Google is adding a MIDI API to the M release of Android. It will support USB MIDI devices, MIDI over Bluetooth LE, and virtual software based MIDI devices. Developers can try out the new API by downloading the preview release of M available here http://goo.gl/GMzEhB. Look for the “android.media.midi” package in the documentation.

#MIDI #AndroidAudio #AndroidMIDI #ProAudio
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+akshay patel what does this have to do with MIDI ? Or are you just one of those help vampires who made SO a wasteland of bad questions ?
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Game Performance can improve tremendously when taking the hardware into account. Learn how to make CPU friendly code and optimize your cache by using Data-Oriented Design from our games developer advocate +Shanee Nishry #GameDev

http://goo.gl/GCKLGR
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Google 
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You've just spent your #LeapSecond reading this. You're welcome, #AndroidDev.
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#Awesome  
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100 days of Google Dev, Episode 30/100

Busting jank isn’t just about writing code that runs faster. The fastest code in the world can still grind to a halt if it tries to access the network or flash memory. +Ian Ni-Lewis describes how to find slow operations in fast code using Android’s Strict Mode API.

#GoogleDev100

https://goo.gl/YksDqO
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HÉCTOR HUGO ÁVILA GONZÁLEZ's profile photoAswathy Nath.J's profile photoCyrus Ramirez's profile photoBill Jordan's profile photo
 
If in mobile i simultaneously start 10 to 15 thread then how performance will be affected to Phone with RAM 1 GB or more ??
Data to be fetched from thread contains 5 fields containing Strings & double values..
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Learn how to get users to your app & tips for building your business by downloading the App Monetization Playbook from AdMob.
 
Download Making Money: The App Monetization Playbook

The future is bright for mobile apps and their developers, but the road to success isn’t always smooth. With challenges all along the way – in designing, developing, growing and monetizing mobile apps, the process can be overwhelming without the right tools and resources to help.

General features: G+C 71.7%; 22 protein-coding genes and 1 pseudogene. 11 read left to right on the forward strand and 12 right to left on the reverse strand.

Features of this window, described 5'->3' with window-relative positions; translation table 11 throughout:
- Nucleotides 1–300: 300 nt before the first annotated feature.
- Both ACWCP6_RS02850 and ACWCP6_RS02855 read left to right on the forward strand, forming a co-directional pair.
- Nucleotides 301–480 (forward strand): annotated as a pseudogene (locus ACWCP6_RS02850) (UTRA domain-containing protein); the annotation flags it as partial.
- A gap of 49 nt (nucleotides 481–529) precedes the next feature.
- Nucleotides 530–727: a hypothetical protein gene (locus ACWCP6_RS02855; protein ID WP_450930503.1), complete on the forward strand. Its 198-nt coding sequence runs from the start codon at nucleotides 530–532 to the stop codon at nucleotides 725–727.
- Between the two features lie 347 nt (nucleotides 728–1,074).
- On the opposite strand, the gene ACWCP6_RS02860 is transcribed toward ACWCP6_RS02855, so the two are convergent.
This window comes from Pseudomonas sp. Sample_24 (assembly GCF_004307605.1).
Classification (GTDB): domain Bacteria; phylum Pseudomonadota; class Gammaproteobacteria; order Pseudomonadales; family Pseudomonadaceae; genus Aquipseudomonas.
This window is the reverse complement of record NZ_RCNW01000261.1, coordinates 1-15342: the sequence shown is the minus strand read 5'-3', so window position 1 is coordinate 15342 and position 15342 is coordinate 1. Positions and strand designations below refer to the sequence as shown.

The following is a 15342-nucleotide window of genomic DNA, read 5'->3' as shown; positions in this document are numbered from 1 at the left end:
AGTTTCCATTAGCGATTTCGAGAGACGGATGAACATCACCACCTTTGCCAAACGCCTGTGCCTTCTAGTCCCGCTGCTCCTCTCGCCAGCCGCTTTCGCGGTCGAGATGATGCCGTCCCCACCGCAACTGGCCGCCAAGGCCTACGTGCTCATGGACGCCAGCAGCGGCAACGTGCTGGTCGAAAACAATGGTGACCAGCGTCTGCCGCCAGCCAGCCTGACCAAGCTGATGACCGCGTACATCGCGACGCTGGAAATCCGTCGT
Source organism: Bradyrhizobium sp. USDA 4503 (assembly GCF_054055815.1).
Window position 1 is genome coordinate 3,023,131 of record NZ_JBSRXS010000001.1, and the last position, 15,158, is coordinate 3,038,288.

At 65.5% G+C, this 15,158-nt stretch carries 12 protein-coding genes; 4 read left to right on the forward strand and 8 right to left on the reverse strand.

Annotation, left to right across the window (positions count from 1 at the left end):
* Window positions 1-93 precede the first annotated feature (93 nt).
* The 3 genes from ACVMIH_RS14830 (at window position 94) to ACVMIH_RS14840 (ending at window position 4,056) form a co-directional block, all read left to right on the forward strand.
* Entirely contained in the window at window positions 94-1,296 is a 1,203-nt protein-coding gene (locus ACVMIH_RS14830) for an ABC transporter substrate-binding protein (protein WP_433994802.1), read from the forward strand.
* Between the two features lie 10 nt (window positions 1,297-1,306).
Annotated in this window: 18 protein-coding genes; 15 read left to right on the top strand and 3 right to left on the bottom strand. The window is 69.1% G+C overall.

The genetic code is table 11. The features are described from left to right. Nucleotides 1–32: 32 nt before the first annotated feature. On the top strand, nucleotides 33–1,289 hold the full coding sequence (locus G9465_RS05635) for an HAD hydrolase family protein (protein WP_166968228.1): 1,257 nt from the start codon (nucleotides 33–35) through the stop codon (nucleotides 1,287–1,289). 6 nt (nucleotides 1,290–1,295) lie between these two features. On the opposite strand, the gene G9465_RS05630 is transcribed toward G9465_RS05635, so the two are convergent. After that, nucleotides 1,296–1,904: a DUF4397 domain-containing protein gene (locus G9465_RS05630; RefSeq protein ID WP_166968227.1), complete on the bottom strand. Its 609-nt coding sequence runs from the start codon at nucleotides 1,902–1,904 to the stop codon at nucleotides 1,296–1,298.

In a survey Google conducted last year, 25% of app developers had a hard time finding quality resources and support around monetization. That’s why we’re releasing a new eBook today called Making Money: The App Monetization Playbook.

We are thrilled to help bridge that gap for app developers like you by providing a detailed map of Google's tools and resources. Whether you’re part of a large company building multiple apps or you’re just getting started building your first app on your own, you’ll find helpful tips and best practices that you can use right away. Download a free copy here: https://goo.gl/EDPfhI
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Hello Sir, Please Give Me The HTC One M7 Gpe Stock Android 4.4 Rom..And Its Works On My HTC One M7 with Sense???..Because After Update to lollipop my beterry life get worse. so please help me..
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100 days of Google Dev, Episode 25/100

The Android M Developer Preview is here, find out what's included, how to get it, details on flashing Nexus devices and some important behaviors to test.

#GoogleDev100

https://goo.gl/WvdjH3
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Sára Viktoria viki szuszi nekem teszik bruno Mars videót és teszik nekem teszik viki 
 ·  Translate
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Check out how Shifty Jelly was able to drive double digit sales growth for the leading podcast app on Google Play, Pocket Casts, by adopting #materialdesign and expanding to new platforms with #AndroidAuto and #AndroidWear

https://goo.gl/Pbfrj9

#GooglePlay #AndroidDevStory
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I knew and used Pocket Casts before they won their Material Design award and went all mainstream! #HipsterCommentOfTheDay